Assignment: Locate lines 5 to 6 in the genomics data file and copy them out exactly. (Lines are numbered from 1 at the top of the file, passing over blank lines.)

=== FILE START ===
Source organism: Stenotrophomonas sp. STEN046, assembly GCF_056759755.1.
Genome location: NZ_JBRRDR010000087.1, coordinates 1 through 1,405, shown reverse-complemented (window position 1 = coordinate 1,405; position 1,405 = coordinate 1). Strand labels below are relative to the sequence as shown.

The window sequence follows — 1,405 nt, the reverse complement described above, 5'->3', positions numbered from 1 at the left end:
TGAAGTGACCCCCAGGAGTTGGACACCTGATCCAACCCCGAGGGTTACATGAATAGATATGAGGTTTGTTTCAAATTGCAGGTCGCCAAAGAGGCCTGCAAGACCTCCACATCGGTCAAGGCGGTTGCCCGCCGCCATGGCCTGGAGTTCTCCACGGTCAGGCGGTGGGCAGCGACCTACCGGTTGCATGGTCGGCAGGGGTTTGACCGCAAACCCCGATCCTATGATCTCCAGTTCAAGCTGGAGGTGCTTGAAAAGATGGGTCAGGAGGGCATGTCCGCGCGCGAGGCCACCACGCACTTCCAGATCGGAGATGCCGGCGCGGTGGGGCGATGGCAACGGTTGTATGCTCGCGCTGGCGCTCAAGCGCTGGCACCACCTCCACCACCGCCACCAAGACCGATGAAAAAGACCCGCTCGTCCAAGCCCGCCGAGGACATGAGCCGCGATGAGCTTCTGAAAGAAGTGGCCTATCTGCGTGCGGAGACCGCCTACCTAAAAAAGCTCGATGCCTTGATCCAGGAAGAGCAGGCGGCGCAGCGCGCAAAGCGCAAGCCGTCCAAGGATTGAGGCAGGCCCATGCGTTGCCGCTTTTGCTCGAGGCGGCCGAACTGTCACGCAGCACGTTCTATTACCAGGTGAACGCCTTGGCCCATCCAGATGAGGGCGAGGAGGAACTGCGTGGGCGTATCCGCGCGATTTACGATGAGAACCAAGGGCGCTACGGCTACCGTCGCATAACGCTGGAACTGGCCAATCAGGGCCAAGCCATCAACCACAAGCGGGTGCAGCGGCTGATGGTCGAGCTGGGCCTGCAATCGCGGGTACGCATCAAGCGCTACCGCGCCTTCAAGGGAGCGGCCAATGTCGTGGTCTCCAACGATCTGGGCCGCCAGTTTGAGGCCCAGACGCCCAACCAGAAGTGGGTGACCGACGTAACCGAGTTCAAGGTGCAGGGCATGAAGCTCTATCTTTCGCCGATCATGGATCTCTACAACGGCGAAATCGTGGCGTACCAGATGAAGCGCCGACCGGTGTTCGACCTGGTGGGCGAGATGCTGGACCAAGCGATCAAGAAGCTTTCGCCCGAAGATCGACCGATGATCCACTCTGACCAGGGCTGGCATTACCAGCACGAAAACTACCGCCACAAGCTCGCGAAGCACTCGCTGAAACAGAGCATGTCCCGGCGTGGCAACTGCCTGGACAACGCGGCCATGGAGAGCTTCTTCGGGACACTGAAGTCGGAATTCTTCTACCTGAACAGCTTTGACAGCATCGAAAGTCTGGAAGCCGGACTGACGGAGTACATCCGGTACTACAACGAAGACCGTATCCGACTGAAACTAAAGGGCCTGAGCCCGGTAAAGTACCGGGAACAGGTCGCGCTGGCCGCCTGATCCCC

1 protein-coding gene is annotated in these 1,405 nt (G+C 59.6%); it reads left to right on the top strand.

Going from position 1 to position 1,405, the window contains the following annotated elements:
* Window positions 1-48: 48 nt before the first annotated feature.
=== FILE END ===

1 protein-coding gene is annotated in these 1,405 nt (G+C 59.6%); it reads left to right on the top strand.

Going from position 1 to position 1,405, the window contains the following annotated elements: